In a muddy global banking sector, Deutsche Bank
In the first quarter of this year, the German investment bank reported net earnings of 1.2 billion euros ($1.5 billion), or 1.92 euros per diluted share, versus a loss of 141 million euros, or 27 cents per diluted share, in the same quarter last year.
By far the bulk of that was in windfall profits derived from debt trading. After Deutsche reported, critics were quick to sharpen knives over what they claimed was a hard-to-replicate, one-off fluke event. Some of the same naysayers then pooh-poohed the decision to let veteran chief executive Josef Ackermann stay on until 2013, citing an unwillingness on the bank’s part to move on.
But in a world where liquidity is hardly flowing like tap water, even one-time windfall profits can be a huge competitive advantage when it comes to expanding operations.
What’s more, those profits weren’t derived from dubious accounting methodologies the way Goldman Sachs
And it’s hard to see how further management stability is a bad thing when Deutsche’s competitors are suffering from an exodus of top management. When contrasted with Bank of America’s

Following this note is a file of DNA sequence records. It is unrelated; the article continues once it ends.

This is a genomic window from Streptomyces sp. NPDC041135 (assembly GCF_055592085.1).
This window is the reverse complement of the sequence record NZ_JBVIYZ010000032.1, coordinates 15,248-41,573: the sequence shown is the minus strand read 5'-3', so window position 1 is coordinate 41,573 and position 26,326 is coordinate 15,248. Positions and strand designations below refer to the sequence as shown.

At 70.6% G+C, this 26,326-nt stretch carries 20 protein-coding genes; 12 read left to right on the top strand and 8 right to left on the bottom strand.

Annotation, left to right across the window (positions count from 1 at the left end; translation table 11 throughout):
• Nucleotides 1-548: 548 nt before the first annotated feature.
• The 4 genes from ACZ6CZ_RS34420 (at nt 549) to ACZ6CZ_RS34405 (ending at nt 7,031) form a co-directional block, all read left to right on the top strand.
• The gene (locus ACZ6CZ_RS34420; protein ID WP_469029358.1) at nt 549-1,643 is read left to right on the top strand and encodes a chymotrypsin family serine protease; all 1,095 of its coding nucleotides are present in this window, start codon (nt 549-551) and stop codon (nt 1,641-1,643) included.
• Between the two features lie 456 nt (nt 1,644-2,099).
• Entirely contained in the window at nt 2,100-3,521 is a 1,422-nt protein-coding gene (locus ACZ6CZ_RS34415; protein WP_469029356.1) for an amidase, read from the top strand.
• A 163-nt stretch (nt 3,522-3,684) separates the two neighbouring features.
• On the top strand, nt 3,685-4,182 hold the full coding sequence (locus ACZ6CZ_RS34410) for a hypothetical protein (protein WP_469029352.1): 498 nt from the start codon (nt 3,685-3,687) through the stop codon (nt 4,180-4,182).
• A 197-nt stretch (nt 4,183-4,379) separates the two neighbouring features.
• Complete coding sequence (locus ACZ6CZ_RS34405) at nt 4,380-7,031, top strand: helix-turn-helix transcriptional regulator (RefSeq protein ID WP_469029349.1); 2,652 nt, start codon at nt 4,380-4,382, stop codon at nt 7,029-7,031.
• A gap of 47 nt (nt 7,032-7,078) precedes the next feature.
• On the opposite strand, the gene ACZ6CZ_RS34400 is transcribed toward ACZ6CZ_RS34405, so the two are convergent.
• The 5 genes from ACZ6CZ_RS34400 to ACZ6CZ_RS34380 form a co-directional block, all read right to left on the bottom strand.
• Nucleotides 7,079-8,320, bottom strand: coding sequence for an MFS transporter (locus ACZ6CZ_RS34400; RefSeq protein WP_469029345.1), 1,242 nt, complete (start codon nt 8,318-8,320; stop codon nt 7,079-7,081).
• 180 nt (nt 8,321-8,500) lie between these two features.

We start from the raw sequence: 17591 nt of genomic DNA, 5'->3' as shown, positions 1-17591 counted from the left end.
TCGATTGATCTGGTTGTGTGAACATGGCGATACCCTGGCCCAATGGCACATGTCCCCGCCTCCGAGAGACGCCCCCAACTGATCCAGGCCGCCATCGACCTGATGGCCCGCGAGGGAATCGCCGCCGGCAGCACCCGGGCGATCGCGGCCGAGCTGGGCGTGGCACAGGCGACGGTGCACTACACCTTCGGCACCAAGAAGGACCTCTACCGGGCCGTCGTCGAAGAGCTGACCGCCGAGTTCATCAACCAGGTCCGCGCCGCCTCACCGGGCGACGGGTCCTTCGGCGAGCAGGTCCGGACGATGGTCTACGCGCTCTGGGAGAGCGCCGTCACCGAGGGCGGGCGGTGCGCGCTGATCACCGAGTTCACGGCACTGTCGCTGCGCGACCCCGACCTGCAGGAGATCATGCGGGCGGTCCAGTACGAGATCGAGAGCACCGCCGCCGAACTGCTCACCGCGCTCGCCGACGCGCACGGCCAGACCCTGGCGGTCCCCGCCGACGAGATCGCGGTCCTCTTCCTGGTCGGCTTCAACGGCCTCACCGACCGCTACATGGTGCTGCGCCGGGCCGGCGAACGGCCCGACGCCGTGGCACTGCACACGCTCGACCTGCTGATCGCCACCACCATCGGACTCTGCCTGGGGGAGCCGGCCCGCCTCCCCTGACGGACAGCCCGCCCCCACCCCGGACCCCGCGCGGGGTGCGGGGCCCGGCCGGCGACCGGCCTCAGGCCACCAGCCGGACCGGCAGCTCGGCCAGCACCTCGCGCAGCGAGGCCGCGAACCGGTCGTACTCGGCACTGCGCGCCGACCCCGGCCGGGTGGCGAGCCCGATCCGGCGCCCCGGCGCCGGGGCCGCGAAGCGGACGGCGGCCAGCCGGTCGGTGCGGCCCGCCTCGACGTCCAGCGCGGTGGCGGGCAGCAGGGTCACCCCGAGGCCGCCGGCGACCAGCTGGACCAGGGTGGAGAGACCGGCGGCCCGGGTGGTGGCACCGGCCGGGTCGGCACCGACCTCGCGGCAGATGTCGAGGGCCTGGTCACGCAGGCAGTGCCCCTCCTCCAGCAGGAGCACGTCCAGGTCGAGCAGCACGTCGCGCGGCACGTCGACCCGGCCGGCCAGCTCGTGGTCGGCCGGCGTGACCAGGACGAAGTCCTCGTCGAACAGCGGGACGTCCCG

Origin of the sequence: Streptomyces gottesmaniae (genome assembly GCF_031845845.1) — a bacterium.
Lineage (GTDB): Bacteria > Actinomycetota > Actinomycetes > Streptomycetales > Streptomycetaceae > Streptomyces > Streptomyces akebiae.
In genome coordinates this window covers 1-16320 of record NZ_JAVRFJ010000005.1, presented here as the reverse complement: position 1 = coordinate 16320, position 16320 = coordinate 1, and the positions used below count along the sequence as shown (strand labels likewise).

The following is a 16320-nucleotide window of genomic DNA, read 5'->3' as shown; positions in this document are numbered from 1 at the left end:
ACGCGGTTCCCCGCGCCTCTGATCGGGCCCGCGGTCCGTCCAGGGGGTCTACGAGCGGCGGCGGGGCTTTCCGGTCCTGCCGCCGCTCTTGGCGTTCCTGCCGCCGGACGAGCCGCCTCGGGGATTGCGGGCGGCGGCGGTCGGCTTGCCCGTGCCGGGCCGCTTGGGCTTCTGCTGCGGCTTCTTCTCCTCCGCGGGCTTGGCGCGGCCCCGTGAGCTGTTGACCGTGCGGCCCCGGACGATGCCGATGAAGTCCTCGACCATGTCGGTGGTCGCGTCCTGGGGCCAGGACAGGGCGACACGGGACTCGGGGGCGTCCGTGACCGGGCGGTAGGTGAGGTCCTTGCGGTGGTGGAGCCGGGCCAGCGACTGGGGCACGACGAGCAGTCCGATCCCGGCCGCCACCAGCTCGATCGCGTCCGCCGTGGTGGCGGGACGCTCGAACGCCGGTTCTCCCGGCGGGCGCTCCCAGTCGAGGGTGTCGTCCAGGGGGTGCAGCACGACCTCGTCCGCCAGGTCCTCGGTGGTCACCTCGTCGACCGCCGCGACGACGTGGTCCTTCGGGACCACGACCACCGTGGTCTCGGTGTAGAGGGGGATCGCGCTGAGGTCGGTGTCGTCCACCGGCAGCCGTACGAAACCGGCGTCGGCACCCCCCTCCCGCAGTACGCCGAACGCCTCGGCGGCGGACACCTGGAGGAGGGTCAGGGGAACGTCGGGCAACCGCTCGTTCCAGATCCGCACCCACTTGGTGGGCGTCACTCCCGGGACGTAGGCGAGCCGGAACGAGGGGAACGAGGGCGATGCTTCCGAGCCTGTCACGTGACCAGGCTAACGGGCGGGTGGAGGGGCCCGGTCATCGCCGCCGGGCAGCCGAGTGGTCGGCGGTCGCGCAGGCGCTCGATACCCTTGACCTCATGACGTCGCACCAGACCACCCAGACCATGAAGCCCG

While Ackermann was talking about “attack[ing] market share” at the end of the quarter, other banks were still trying to figure out how to pay back government TARP funds. That makes Deutsche about the only big bank aiming its sights higher right now.
Some of this is due to Deutsche’s clever market positioning. While it’s a European bank, it has an investment banking model similar to those in the United States. That unique structure gives it an edge on the global playing field.
Deutsche’s shares have risen about 65% this year, more than those of its competitors (except Goldman Sachs and Morgan Stanley
My advice is not to get suckered into the carping. Deutsche may not be the cheapest or the most flashy financial play around, but it’s hard to find another firm in the banking space that looks more solid right now.